Seventy-three years ago today, the International Military Tribunal of the Nuremberg trials prosecuted the major parties responsible for the Holocaust and other World War II atrocities. The creation of the Nuremberg trials, their framework, and their outcomes were not only unprecedented but highly controversial. Learn about the trials and their impact with HeinOnline’s History of International Law database.
History of International Law*
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HISTORY OF INTERNATIONAL LAW
The Nuremberg Trials
In 1933, Adolf Hitler was appointed as Chancellor of Germany. Soon after, he made efforts to expand the role of the position, including the ability to introduce any law without the consent of Parliament. In 1934, after the death of the German President, Hitler used his unchecked legislative power to combine his role with that of the president.
While pushing an aggressive foreign policy, Hitler and his government institutionalized discrimination against groups considered “undesirable” based on their ethnicity, religion, politics, or sexual orientation. Throughout World War II, Hitler and his Nazi regime escalated beyond discrimination, facilitating the unlawful incarceration, forced labor, medical experimentation, and genocide of these “undesirables.” During this time, Hitler’s regime murdered a total of 17 million people, including 6 million Jews.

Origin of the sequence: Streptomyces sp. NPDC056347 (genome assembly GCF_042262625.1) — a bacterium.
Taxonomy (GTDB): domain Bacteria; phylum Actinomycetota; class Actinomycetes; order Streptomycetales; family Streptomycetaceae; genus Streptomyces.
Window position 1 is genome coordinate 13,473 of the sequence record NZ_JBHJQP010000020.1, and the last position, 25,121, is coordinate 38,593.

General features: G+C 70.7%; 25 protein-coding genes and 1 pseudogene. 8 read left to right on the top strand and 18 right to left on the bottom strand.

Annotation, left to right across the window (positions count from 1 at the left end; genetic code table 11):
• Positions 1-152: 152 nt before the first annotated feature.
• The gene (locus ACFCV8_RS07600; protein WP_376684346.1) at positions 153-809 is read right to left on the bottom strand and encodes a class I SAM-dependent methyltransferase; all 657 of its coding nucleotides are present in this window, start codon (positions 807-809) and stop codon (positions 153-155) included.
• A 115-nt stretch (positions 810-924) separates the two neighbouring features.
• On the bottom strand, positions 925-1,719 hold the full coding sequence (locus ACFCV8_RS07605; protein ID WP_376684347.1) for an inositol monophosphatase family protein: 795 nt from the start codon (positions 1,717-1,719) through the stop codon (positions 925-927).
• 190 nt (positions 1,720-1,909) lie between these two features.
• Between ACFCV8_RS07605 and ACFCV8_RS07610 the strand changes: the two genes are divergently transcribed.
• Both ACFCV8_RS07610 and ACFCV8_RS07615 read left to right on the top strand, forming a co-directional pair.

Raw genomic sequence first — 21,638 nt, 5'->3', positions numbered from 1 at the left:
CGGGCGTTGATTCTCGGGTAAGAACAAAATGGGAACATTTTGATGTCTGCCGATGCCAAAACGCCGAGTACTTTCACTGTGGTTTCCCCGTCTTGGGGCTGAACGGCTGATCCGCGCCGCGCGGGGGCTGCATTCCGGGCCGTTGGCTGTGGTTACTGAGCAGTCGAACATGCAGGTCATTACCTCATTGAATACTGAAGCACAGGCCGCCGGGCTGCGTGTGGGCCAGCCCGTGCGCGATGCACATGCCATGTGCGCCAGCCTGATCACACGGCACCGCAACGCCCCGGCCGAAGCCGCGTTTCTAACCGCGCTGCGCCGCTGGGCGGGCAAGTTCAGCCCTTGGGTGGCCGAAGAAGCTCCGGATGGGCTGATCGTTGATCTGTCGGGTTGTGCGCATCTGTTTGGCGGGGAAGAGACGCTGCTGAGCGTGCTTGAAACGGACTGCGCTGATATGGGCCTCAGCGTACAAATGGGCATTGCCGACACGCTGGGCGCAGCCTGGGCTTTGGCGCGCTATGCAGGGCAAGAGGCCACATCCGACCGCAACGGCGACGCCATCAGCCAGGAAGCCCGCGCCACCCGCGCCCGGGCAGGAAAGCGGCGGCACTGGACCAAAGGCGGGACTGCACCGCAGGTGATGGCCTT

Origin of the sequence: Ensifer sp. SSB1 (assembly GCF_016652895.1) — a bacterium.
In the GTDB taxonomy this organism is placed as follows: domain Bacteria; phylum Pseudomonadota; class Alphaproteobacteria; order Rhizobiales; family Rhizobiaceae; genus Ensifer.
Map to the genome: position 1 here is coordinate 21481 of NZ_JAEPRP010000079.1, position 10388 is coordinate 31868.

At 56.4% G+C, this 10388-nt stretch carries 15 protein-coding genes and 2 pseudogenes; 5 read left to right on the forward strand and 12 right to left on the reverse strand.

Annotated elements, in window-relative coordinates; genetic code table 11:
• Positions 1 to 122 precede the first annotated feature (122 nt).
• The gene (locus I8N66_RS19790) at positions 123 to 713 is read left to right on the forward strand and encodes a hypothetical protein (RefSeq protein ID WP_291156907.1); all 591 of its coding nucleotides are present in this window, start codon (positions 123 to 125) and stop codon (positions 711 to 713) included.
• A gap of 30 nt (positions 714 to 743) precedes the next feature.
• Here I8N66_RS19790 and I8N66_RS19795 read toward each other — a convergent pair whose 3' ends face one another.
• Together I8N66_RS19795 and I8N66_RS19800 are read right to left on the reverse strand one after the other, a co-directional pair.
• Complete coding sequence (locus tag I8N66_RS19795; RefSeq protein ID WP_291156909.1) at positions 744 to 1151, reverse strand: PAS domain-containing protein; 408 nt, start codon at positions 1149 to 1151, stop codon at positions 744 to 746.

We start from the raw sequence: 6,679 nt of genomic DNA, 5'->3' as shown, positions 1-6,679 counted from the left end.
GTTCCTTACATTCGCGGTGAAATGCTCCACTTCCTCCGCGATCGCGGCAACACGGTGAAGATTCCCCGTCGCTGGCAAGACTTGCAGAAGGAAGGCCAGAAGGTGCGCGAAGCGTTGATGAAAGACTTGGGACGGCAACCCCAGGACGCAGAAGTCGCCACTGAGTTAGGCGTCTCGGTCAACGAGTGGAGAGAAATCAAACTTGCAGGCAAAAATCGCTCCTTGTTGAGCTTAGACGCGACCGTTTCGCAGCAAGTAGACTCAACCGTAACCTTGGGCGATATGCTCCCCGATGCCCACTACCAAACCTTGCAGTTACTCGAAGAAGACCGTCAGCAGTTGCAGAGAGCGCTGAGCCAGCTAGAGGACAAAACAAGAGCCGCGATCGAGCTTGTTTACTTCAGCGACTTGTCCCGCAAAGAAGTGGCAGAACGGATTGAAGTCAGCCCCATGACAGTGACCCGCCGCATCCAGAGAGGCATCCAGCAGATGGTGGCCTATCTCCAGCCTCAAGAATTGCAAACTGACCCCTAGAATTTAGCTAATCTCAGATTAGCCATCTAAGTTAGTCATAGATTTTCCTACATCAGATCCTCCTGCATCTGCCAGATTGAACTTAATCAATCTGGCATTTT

Immediately following World War II, a series of thirteen trials were held, bringing to justice those responsible for these war crimes and others.
ORIGIN OF THE IDEA
In 1943, the major Allies of World War II (the Soviet Union, United Kingdom, and United States) met at the Third Moscow Conference to discuss their cooperative war efforts. The Conference resulted in the Moscow Declarations, one of which was the Declaration on German Atrocities. Largely drafted by Winston Churchill, the declaration issued a “full warning” that the Allies would do everything in their power to punish the Nazis for their war crimes.